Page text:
These are some of the most important components you'll encounter:
These are the simplest components in any circuit. Their job is to restrict the flow of electrons and reduce the current or voltage flowing by converting electrical energy into heat. Resistors come in many different shapes and sizes. Variable resistors (also known as potentiometers) have a dial control on them so they change the amount of resistance when you turn them. Volume controls in audio equipment use variable resistors like these.
Read more in our main article about resistors
Photo: A typical resistor on the circuit board from a radio.
The electronic equivalents of one-way streets, diodes allow an electric current to flow through them in only one direction. They are also known as rectifiers. Diodes can be used to change alternating currents (ones flowing back and forth round a circuit, constantly swapping direction) into direct currents (ones that always flow in the same direction).
Read more in our main article about diodes.
Photo: Diodes look similar to resistors but work in a different way and do a completely different job. Unlike a resistor, which can be inserted into a circuit either way around, a diode has to be wired in the right direction (corresponding to the arrow on this circuit board).
These relatively simple components consist of two pieces of conducting material (such as metal) separated by a non-conducting (insulating) material called a dielectric. They are often used as timing devices, but they can transform electrical currents in other ways too. In a radio, one of the most important jobs, tuning into the station you want to listen to, is done by a capacitor.
Read more in our main article about capacitors.
Photo: A small capacitor in a transistor radio circuit.
Easily the most important components in computers, transistors can switch tiny electric currents on and off or amplify them (transform small electric currents into much larger ones). Transistors that work as switches act as the memories in computers, while transistors working as amplifiers boost the volume of sounds in hearing aids. When transistors are connected together, they make devices called logic gates that can carry out very basic forms of decision making. (Thyristors are a little bit like transistors, but work in a different way.)
Read more in our main article about transistors.
Photo: A typical field-effect transistor (FET) on an electronic circuit board.
Opto-electronic (optical electronic) components
There are various components that can turn light into electricity or vice-versa. Photocells (also known as photoelectric cells) generate tiny electric currents when light falls on them and they're used as "magic eye" beams in various types of sensing equipment, including some kinds of smoke detector. Light-emitting diodes (LEDs) work in the opposite way, converting small electric currents into light. LEDs are typically used on the instrument panels of stereo equipment. Liquid crystal displays (LCDs), such as those used in flatscreen LCD televisions and laptop computers, are more sophisticated examples of opto-electronics.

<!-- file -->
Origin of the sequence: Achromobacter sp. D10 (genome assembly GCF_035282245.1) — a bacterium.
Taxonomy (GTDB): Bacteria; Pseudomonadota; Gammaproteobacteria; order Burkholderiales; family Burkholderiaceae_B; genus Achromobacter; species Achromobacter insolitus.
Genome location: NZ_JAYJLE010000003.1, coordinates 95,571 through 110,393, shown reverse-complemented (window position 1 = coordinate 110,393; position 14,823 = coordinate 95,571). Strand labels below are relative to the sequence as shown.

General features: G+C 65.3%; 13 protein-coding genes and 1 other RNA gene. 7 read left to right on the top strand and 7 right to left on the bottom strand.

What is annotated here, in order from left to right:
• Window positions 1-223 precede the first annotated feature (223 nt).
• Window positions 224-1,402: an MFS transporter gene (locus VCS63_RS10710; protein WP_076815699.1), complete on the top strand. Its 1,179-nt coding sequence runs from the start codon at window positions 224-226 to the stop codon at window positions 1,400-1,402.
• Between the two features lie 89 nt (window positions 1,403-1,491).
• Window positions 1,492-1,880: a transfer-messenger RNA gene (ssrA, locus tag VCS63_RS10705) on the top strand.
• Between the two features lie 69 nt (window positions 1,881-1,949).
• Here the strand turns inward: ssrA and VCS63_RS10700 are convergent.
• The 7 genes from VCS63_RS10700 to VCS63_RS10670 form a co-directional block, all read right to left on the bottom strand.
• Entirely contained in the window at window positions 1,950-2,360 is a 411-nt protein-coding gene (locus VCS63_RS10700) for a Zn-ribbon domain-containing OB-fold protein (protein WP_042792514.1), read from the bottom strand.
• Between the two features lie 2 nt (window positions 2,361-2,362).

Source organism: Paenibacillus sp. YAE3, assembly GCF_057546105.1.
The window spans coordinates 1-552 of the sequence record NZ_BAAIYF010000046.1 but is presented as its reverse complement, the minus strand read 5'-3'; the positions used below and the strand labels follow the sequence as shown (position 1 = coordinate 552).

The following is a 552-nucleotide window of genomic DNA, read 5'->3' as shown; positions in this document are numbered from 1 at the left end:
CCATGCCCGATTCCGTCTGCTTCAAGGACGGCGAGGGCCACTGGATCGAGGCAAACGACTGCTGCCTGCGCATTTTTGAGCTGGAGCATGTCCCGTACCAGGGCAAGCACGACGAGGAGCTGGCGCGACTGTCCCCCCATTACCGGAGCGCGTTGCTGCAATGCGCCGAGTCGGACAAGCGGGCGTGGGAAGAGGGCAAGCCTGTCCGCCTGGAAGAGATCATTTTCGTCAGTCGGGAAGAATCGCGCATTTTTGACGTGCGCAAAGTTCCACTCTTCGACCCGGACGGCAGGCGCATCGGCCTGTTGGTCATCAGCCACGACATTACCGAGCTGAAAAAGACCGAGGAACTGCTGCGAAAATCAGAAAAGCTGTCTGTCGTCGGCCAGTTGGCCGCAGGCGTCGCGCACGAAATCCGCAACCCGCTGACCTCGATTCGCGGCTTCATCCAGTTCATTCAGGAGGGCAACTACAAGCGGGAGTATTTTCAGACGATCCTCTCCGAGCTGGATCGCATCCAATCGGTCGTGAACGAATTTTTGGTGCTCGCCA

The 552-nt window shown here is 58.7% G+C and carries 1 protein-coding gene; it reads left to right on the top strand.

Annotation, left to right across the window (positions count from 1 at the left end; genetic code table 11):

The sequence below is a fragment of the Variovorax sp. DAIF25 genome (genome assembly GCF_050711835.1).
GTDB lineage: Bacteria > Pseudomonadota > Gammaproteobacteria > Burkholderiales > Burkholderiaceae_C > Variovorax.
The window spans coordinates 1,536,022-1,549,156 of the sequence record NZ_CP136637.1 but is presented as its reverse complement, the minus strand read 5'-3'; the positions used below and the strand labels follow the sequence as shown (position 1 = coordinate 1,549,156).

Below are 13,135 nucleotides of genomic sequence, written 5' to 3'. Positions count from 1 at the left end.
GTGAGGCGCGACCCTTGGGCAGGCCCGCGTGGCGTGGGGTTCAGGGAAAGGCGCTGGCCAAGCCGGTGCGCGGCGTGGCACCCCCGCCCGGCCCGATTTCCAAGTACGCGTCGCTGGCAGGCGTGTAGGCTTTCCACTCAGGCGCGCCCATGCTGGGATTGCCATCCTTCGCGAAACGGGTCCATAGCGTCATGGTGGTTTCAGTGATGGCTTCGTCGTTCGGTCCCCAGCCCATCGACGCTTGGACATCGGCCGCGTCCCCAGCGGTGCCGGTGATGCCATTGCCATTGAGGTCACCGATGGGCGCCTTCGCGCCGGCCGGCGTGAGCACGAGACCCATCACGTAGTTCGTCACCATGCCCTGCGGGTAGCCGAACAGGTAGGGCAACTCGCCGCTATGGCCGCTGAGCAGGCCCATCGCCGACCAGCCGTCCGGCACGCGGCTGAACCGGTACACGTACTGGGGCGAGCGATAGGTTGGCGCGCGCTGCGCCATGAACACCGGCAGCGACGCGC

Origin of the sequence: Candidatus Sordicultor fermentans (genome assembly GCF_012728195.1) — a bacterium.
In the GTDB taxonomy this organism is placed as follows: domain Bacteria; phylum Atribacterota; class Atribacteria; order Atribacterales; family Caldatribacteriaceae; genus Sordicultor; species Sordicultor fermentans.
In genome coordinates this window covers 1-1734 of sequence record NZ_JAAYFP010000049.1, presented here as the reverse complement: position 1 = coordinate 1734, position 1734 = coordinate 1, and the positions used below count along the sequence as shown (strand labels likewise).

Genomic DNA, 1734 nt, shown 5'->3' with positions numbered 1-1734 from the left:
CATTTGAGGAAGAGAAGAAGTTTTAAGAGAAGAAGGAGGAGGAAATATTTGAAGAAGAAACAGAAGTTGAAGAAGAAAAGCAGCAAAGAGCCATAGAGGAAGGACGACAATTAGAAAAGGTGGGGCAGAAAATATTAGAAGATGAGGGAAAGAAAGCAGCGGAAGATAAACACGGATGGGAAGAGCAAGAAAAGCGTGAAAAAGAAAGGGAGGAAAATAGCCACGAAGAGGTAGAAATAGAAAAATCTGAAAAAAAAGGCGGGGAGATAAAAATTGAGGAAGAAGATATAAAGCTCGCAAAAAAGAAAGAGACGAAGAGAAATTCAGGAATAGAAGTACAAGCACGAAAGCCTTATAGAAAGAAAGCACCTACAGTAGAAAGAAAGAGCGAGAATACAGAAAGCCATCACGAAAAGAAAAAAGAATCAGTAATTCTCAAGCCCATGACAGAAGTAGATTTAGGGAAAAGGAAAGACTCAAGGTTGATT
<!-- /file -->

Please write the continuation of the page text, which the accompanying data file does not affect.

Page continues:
Photo: An LED mounted in an electronic circuit. This is one of the LEDs that makes red light inside an optical computer mouse.
Electronic components have something very important in common. Whatever job they do, they work by controlling the flow of electrons through their structure in a very precise way. Most of these components are made of solid pieces of partly conducting, partly insulating materials called semiconductors (described in more detail in our article about transistors). Because electronics involves understanding the precise mechanisms of how solids let electrons pass through them, it's sometimes known as solid-state physics. That's why you'll often see pieces of electronic equipment described as "solid-state."
The key to an electronic device is not just the components it contains, but the way they are arranged in circuits. The simplest possible circuit is a continuous loop connecting two components, like two beads fastened on the same necklace. Analog electronic appliances tend to have far simpler circuits than digital ones. A basic transistor radio might have a few dozen different components and a circuit board probably no bigger than the cover of a paperback book. But in something like a computer, which uses digital technology, circuits are much more dense and complex and include hundreds, thousands, or even millions of separate pathways. Generally speaking, the more complex the circuit, the more intricate the operations it can perform.
If you've experimented with simple electronics, you'll know that the
easiest way to build a circuit is simply to connect components together
with short lengths of copper cable. But the more components you have to
connect, the harder this becomes. That's why electronics designers
usually opt for a more systematic way of arranging components on what's
called a circuit board. A basic circuit
board is simply a
rectangle of plastic with copper connecting tracks on one side and lots
of holes drilled through it. You can easily connect components together
by poking them through the holes and using the copper to link them
together, removing bits of copper as necessary, and adding extra wires
to make additional connections. This type of circuit board is often
Electronic equipment that you buy in stores takes this idea a step further using circuit boards that are made automatically in factories. The exact layout of the circuit is printed chemically onto a plastic board, with all the copper tracks created automatically during the manufacturing process. Components are then simply pushed through pre-drilled holes and fastened into place with a kind of electrically conducting adhesive known as solder. A circuit manufactured in this way is known as a printed circuit board (PCB).